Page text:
By Katelyn Masserelli
Making the dreaded transition from high school to college can be a freshman’s worst nightmare. Will I be able to make friends? Can I handle the workload? Most importantly, how am I going to make an impact at my new school? For freshman musical theatre major Maeve Osgood, the dreaded first-year status did not stop her from pursuing what she loves: theatre.
Over this semester, Osgood took on directing a play written by Bert V. Royal called Dog Sees God: Confessions of a Teenage Blockhead, which is based off the popular cartoon Charlie Brown after the characters grow up. She is working alongside assistant director and fellow freshman musical theatre major Skylar Rosenthal and faculty advisor Aaron Walker.
The main character CB, who is played by senior musical theatre major Bradley Roberts,tries to seek consolation from friends after his dog dies. He is reintroduced to his old friend Beethoven, played by sophomore advertising/public relations and theatre major Spencer Hubbard. The two high school students create controversy throughout their school when they strike up a same-sex relationship.
“The play speaks to a lot of current social issues,” Osgood said. “The characters are relatable because each has their own personal issues. I wanted to do something real that would speak to my audience.”
When first starting rehearsals with the cast, Osgood and Rosenthal were adamant on how they wanted the characters portrayed. They want real reactions from their cast in the performances.
“We didn’t want [the cast] to act,” Rosenthal said. “We wanted them to be raw and to personalize their performances for the audience, so they can see real people with real issues. The play has many different aspects and messages for different people.”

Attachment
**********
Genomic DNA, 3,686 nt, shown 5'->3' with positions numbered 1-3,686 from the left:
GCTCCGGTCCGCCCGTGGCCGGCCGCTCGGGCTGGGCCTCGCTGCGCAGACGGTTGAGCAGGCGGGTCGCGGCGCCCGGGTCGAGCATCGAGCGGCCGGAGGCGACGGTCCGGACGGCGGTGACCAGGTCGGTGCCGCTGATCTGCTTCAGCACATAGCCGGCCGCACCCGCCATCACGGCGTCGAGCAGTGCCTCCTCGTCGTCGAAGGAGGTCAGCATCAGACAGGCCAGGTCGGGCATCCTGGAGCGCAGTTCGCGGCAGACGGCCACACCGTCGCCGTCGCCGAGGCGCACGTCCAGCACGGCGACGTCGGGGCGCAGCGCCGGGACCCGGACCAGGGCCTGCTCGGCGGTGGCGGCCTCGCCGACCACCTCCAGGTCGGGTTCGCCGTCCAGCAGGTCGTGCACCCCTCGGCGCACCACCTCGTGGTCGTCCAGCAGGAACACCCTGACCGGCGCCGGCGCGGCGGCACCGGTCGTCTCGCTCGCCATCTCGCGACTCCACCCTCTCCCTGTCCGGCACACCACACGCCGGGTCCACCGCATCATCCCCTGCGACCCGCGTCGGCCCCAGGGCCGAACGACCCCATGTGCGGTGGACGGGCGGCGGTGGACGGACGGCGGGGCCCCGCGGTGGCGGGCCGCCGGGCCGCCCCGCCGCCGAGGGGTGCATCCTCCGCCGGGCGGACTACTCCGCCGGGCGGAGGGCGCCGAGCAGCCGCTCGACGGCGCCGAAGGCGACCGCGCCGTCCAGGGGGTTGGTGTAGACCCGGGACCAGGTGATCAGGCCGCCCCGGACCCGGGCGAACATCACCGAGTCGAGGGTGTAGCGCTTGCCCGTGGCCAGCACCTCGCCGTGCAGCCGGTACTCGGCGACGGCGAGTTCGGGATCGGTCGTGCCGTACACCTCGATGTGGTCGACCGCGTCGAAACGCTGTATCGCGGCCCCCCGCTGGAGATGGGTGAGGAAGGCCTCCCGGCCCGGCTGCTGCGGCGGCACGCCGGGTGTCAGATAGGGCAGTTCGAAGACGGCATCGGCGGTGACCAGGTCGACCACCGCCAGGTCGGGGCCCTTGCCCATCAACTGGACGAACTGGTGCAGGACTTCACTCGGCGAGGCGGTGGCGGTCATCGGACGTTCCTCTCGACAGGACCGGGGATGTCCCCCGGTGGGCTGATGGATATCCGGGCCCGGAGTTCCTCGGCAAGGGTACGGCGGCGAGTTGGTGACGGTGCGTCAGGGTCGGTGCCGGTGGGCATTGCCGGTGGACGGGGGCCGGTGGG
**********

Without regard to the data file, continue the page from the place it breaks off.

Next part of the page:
Osgood has been able to not only pull together a piece relevant for viewers, but also work with a cast with upperclassmen and some underclassmen. Though hesitant at first, the cast and crew came together for the sole purpose of telling Royal’s story for UT students.
“[Osgood] attacked this whole project with such vigor and enthusiasm that it has really blossomed and she’s been such a strong backbone the whole time,” Roberts said.
She may make it look easy, but with much dedication to making her production ready for opening night, she sacrificed any free time she had for rehearsals and preparations for the play’s debut.
“When I wasn’t at rehearsals, class or doing schoolwork, I was working on the play,” Osgood said.
Her dedication to her production stems from her love for the theatre. Growing up, she had a passion for performing and singing. In only her junior year of high school she was directing a school play for her advanced theatre class. The experience she gained in high school is helping her now in college with the play’s production.
Faculty advisor Walker was able to help Osgood and Rosenthal secure the Cass Building’s Black box on campus for the play to be shown in and give Osgood direction on not only leading a cast, but leading a cast containing mostly older students.
“[Walker] wants us to succeed,” Rosenthal said, “He has taken time out of his busy schedule because he is just as passionate about the project as we are.”
According to Rosenthal, this will be the first time a completely live student production will be shown at the Black Box. Osgood preferred this location because of the more intimate atmosphere needed for the play.
“We’re hoping the audience never feels the need to look down at their playbill,” Rosenthal said. “We want them to be so engaged in the play and the characters that they never feel the need to look down.”
Dog Sees God: Confessions of a Teenage Blockhead will be performed March 25 and 26 at 7pm at Cass Building’s Black box. Door will open at 6:30 p.m. and admission is free.
Katelyn Massarelli can be reached at email@example.com.
CORRECTION: The headline both in print and online originally read “Musical” however Dog Sees God: Confessions of a Teenage Blockhead is a play. This was corrected on 3/26. The Minaret apologizes for the discrepancy.